- Claim that the employee is suitable for their new role as this is subjective;
- Provide information in such a way that gives incorrect inferences to the new employer;
- Omit vital information that a new employer would expect to receive.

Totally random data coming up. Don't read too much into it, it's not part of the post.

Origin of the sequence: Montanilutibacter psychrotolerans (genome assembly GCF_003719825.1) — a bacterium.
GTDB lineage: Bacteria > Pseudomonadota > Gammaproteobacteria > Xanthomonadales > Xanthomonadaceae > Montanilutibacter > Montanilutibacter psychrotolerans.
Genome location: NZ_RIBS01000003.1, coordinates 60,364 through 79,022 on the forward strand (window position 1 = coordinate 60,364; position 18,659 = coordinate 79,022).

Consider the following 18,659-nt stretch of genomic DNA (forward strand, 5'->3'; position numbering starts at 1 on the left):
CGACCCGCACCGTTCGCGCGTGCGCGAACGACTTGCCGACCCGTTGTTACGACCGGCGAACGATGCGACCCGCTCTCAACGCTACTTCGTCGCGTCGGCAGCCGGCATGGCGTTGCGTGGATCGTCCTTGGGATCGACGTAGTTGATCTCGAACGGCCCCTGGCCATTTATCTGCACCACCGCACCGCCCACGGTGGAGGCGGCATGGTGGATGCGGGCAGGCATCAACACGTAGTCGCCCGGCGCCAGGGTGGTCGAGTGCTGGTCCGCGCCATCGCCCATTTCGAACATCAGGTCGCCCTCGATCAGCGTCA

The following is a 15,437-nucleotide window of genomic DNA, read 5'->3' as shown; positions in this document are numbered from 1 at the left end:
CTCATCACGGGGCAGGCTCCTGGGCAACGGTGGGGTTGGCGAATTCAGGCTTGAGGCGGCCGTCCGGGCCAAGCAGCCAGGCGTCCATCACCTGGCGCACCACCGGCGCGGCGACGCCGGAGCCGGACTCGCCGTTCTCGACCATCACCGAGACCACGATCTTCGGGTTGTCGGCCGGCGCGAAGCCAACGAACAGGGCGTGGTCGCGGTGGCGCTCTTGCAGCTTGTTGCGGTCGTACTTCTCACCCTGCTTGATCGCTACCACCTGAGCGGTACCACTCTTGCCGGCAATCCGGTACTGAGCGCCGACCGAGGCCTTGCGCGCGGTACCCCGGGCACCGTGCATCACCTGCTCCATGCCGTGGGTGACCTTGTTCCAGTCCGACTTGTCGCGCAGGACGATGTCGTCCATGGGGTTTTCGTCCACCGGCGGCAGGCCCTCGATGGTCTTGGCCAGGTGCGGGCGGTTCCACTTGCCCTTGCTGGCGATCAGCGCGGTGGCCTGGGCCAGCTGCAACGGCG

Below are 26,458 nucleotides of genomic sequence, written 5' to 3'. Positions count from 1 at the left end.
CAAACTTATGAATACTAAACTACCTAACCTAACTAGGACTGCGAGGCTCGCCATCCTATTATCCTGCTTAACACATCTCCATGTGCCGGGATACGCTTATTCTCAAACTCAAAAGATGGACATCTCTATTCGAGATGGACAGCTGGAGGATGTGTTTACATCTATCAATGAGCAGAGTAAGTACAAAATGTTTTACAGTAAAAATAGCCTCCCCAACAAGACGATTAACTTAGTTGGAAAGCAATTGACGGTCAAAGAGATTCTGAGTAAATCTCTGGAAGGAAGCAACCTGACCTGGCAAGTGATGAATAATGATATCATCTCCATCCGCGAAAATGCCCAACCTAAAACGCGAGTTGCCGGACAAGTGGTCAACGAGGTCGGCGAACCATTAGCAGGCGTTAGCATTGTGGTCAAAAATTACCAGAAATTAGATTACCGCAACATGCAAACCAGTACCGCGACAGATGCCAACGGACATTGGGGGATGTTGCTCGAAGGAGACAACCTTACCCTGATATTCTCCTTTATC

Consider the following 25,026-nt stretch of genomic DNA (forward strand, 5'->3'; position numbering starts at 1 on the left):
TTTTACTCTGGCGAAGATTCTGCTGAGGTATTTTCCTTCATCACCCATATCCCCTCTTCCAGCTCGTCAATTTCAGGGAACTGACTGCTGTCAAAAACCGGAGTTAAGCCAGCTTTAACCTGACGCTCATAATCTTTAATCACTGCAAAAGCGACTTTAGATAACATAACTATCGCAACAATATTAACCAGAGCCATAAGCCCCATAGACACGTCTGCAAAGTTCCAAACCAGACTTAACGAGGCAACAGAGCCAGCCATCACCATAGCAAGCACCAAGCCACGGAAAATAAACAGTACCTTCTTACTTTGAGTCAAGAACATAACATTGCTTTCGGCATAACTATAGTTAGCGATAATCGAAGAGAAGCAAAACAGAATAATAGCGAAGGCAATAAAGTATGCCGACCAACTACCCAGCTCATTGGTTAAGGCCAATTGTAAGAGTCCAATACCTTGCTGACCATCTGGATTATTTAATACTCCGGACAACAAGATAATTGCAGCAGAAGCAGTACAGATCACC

As an employer you are under no legal obligation to provide a reference for a former employee, however there may be exceptions in certain industries. If you do choose to do so, you have a responsibility to ensure references for a former employee are accurate and reliable. Providing a reference you cannot support can leave you in a position to be sued by your former employee for not getting a job or other financial losses. Poor references can also lead to a former employee claiming damages providing they can prove the reference is inaccurate and has caused them a loss. Employers should implement a consistent reference policy in order to avoid any claims of discrimination or victimisation. When giving references many employers provide facts of employment history as references, which can include the position of the employee, salary, etc. If, as an employer, this is your policy this should be made clear so a new employer does not assume a lack of information is insinuating poor performance. If you choose to provide a fuller reference you should not: